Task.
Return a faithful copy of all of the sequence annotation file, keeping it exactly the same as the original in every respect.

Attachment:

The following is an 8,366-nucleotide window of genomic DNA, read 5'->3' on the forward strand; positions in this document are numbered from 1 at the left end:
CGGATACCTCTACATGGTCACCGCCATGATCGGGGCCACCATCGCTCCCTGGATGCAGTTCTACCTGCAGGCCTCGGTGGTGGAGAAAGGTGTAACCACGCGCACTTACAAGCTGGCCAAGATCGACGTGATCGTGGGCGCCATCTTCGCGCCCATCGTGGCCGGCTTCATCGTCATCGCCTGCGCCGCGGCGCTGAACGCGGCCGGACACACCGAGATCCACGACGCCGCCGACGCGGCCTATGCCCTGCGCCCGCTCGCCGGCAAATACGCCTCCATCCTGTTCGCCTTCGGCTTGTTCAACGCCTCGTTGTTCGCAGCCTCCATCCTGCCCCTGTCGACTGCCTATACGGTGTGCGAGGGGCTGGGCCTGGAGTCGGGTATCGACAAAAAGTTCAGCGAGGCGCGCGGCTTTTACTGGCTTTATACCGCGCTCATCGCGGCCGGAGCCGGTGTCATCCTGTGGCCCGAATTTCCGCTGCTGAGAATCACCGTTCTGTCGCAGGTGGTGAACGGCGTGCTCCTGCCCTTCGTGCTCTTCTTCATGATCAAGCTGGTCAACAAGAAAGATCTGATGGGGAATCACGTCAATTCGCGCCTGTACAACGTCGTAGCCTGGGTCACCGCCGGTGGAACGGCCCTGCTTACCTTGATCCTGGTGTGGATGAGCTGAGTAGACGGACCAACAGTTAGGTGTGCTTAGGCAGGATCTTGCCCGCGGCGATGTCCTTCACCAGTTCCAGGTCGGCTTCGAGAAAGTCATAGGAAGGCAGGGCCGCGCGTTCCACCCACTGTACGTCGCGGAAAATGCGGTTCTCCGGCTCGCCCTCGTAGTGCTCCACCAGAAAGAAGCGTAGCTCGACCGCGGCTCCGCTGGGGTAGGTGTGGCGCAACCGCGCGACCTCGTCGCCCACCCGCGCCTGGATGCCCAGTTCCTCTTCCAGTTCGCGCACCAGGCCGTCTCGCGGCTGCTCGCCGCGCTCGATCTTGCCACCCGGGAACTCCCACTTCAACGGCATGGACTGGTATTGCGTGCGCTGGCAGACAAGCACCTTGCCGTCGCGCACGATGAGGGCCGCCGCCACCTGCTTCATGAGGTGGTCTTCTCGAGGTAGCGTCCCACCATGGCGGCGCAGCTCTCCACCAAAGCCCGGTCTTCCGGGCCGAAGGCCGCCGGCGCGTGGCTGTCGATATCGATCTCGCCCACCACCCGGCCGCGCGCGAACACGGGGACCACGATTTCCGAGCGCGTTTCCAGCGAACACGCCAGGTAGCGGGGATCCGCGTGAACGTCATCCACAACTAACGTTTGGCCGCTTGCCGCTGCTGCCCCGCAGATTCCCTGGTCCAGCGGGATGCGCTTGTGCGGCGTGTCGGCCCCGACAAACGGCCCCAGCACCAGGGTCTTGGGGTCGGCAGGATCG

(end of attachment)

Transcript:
The following is an 8,366-nucleotide window of genomic DNA, read 5'->3' on the forward strand; positions in this document are numbered from 1 at the left end:
CGGATACCTCTACATGGTCACCGCCATGATCGGGGCCACCATCGCTCCCTGGATGCAGTTCTACCTGCAGGCCTCGGTGGTGGAGAAAGGTGTAACCACGCGCACTTACAAGCTGGCCAAGATCGACGTGATCGTGGGCGCCATCTTCGCGCCCATCGTGGCCGGCTTCATCGTCATCGCCTGCGCCGCGGCGCTGAACGCGGCCGGACACACCGAGATCCACGACGCCGCCGACGCGGCCTATGCCCTGCGCCCGCTCGCCGGCAAATACGCCTCCATCCTGTTCGCCTTCGGCTTGTTCAACGCCTCGTTGTTCGCAGCCTCCATCCTGCCCCTGTCGACTGCCTATACGGTGTGCGAGGGGCTGGGCCTGGAGTCGGGTATCGACAAAAAGTTCAGCGAGGCGCGCGGCTTTTACTGGCTTTATACCGCGCTCATCGCGGCCGGAGCCGGTGTCATCCTGTGGCCCGAATTTCCGCTGCTGAGAATCACCGTTCTGTCGCAGGTGGTGAACGGCGTGCTCCTGCCCTTCGTGCTCTTCTTCATGATCAAGCTGGTCAACAAGAAAGATCTGATGGGGAATCACGTCAATTCGCGCCTGTACAACGTCGTAGCCTGGGTCACCGCCGGTGGAACGGCCCTGCTTACCTTGATCCTGGTGTGGATGAGCTGAGTAGACGGACCAACAGTTAGGTGTGCTTAGGCAGGATCTTGCCCGCGGCGATGTCCTTCACCAGTTCCAGGTCGGCTTCGAGAAAGTCATAGGAAGGCAGGGCCGCGCGTTCCACCCACTGTACGTCGCGGAAAATGCGGTTCTCCGGCTCGCCCTCGTAGTGCTCCACCAGAAAGAAGCGTAGCTCGACCGCGGCTCCGCTGGGGTAGGTGTGGCGCAACCGCGCGACCTCGTCGCCCACCCGCGCCTGGATGCCCAGTTCCTCTTCCAGTTCGCGCACCAGGCCGTCTCGCGGCTGCTCGCCGCGCTCGATCTTGCCACCCGGGAACTCCCACTTCAACGGCATGGACTGGTATTGCGTGCGCTGGCAGACAAGCACCTTGCCGTCGCGCACGATGAGGGCCGCCGCCACCTGCTTCATGAGGTGGTCTTCTCGAGGTAGCGTCCCACCATGGCGGCGCAGCTCTCCACCAAAGCCCGGTCTTCCGGGCCGAAGGCCGCCGGCGCGTGGCTGTCGATATCGATCTCGCCCACCACCCGGCCGCGCGCGAACACGGGGACCACGATTTCCGAGCGCGTTTCCAGCGAACACGCCAGGTAGCGGGGATCCGCGTGAACGTCATCCACAACTAACGTTTGGCCGCTTGCCGCTGCTGCCCCGCAGATTCCCTGGTCCAGCGGGATGCGCTTGTGCGGCGTGTCGGCCCCGACAAACGGCCCCAGCACCAGGGTCTTGGGGTCGGCAGGATCG